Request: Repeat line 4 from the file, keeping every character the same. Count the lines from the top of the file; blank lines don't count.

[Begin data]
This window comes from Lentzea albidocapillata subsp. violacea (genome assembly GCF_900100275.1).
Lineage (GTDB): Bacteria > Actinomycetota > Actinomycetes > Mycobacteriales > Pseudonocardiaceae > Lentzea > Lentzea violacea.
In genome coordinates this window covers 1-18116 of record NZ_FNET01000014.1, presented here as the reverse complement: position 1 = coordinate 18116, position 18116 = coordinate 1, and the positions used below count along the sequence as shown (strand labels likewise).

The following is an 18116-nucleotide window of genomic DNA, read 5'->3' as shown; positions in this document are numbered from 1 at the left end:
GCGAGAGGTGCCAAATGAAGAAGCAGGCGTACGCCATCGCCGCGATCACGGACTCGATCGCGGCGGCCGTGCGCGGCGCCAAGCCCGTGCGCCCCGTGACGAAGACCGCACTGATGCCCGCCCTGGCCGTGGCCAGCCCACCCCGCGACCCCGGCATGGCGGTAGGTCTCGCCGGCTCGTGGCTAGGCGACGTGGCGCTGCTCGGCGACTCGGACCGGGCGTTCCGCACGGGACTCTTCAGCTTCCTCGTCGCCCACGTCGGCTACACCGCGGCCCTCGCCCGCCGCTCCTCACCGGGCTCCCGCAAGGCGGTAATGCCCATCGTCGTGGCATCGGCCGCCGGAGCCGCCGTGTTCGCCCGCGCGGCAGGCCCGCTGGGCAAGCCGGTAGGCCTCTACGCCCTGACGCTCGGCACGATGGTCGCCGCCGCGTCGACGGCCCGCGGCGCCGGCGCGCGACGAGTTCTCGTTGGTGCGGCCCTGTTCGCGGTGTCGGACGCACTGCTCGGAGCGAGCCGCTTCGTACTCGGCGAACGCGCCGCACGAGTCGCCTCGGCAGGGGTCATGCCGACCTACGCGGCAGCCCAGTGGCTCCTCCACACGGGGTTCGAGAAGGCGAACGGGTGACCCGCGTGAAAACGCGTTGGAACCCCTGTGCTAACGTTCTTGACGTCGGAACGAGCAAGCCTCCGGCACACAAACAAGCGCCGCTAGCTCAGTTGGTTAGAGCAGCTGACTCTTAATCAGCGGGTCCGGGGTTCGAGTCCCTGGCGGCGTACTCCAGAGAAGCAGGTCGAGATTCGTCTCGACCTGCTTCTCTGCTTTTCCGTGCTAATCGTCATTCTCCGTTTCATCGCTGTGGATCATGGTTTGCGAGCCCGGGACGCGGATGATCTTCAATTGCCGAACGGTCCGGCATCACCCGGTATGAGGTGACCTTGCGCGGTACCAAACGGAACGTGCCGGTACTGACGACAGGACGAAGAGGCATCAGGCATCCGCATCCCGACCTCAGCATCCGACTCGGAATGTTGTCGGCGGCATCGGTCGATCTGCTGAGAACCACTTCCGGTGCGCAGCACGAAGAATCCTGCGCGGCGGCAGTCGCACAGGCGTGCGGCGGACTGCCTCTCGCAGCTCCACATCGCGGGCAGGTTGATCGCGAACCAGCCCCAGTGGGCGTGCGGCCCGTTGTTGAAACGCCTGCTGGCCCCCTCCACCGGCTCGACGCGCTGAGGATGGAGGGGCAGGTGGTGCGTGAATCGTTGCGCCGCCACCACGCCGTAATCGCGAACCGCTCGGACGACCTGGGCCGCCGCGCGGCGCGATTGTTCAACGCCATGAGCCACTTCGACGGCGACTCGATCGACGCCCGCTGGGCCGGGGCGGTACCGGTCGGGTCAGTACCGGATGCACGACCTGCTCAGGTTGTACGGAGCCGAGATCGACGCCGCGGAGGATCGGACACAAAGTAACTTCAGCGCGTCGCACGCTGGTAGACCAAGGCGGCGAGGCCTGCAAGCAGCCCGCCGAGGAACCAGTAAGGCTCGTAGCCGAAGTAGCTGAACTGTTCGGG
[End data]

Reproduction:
The following is an 18116-nucleotide window of genomic DNA, read 5'->3' as shown; positions in this document are numbered from 1 at the left end: